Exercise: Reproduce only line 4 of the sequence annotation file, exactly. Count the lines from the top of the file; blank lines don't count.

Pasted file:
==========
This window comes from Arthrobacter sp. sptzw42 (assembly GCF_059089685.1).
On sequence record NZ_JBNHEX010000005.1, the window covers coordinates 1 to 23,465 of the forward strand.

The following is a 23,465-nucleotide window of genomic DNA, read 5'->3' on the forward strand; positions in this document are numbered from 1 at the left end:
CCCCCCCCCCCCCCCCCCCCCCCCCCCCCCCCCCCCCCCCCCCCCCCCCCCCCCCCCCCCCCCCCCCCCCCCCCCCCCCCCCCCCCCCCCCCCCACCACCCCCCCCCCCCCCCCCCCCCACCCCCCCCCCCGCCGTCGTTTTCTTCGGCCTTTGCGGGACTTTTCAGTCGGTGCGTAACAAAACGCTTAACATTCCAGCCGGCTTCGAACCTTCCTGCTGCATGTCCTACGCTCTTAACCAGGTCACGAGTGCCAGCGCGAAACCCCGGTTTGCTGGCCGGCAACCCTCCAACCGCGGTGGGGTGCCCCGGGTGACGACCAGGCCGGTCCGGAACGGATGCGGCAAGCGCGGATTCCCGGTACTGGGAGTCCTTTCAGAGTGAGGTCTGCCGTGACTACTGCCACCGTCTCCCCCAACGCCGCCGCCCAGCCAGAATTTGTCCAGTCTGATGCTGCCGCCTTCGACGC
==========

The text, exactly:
CCCCCCCCCCCCCCCCCCCCCCCCCCCCCCCCCCCCCCCCCCCCCCCCCCCCCCCCCCCCCCCCCCCCCCCCCCCCCCCCCCCCCCCCCCCCCCACCACCCCCCCCCCCCCCCCCCCCCACCCCCCCCCCCGCCGTCGTTTTCTTCGGCCTTTGCGGGACTTTTCAGTCGGTGCGTAACAAAACGCTTAACATTCCAGCCGGCTTCGAACCTTCCTGCTGCATGTCCTACGCTCTTAACCAGGTCACGAGTGCCAGCGCGAAACCCCGGTTTGCTGGCCGGCAACCCTCCAACCGCGGTGGGGTGCCCCGGGTGACGACCAGGCCGGTCCGGAACGGATGCGGCAAGCGCGGATTCCCGGTACTGGGAGTCCTTTCAGAGTGAGGTCTGCCGTGACTACTGCCACCGTCTCCCCCAACGCCGCCGCCCAGCCAGAATTTGTCCAGTCTGATGCTGCCGCCTTCGACGC